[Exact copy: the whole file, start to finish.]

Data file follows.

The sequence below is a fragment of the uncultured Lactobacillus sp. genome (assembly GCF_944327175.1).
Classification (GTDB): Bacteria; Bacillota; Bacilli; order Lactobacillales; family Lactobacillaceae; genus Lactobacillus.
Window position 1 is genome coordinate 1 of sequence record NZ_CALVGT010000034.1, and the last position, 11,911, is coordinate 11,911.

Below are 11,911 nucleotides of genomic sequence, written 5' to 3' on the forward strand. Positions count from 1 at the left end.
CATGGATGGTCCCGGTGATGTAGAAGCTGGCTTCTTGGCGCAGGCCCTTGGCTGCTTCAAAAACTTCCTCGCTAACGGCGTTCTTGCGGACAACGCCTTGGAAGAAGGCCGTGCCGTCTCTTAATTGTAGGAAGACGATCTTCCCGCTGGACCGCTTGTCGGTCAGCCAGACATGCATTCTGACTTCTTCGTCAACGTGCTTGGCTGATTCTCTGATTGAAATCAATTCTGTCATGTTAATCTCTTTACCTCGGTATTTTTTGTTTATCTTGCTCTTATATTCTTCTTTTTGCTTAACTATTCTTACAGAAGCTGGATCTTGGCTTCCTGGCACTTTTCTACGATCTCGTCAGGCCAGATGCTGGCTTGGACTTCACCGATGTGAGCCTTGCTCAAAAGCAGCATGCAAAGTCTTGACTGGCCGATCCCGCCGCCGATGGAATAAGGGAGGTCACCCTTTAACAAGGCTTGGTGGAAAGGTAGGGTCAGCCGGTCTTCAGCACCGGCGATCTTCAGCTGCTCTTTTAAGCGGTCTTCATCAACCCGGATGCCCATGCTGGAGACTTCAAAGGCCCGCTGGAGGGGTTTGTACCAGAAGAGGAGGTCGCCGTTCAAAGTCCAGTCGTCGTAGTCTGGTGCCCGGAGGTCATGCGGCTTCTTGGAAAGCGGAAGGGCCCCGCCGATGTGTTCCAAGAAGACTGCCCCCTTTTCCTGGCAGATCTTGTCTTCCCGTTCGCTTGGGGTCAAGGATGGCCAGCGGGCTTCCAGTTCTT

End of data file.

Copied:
The sequence below is a fragment of the uncultured Lactobacillus sp. genome (assembly GCF_944327175.1).
Classification (GTDB): Bacteria; Bacillota; Bacilli; order Lactobacillales; family Lactobacillaceae; genus Lactobacillus.
Window position 1 is genome coordinate 1 of sequence record NZ_CALVGT010000034.1, and the last position, 11,911, is coordinate 11,911.

Below are 11,911 nucleotides of genomic sequence, written 5' to 3' on the forward strand. Positions count from 1 at the left end.
CATGGATGGTCCCGGTGATGTAGAAGCTGGCTTCTTGGCGCAGGCCCTTGGCTGCTTCAAAAACTTCCTCGCTAACGGCGTTCTTGCGGACAACGCCTTGGAAGAAGGCCGTGCCGTCTCTTAATTGTAGGAAGACGATCTTCCCGCTGGACCGCTTGTCGGTCAGCCAGACATGCATTCTGACTTCTTCGTCAACGTGCTTGGCTGATTCTCTGATTGAAATCAATTCTGTCATGTTAATCTCTTTACCTCGGTATTTTTTGTTTATCTTGCTCTTATATTCTTCTTTTTGCTTAACTATTCTTACAGAAGCTGGATCTTGGCTTCCTGGCACTTTTCTACGATCTCGTCAGGCCAGATGCTGGCTTGGACTTCACCGATGTGAGCCTTGCTCAAAAGCAGCATGCAAAGTCTTGACTGGCCGATCCCGCCGCCGATGGAATAAGGGAGGTCACCCTTTAACAAGGCTTGGTGGAAAGGTAGGGTCAGCCGGTCTTCAGCACCGGCGATCTTCAGCTGCTCTTTTAAGCGGTCTTCATCAACCCGGATGCCCATGCTGGAGACTTCAAAGGCCCGCTGGAGGGGTTTGTACCAGAAGAGGAGGTCGCCGTTCAAAGTCCAGTCGTCGTAGTCTGGTGCCCGGAGGTCATGCGGCTTCTTGGAAAGCGGAAGGGCCCCGCCGATGTGTTCCAAGAAGACTGCCCCCTTTTCCTGGCAGATCTTGTCTTCCCGTTCGCTTGGGGTCAAGGATGGCCAGCGGGCTTCCAGTTCTT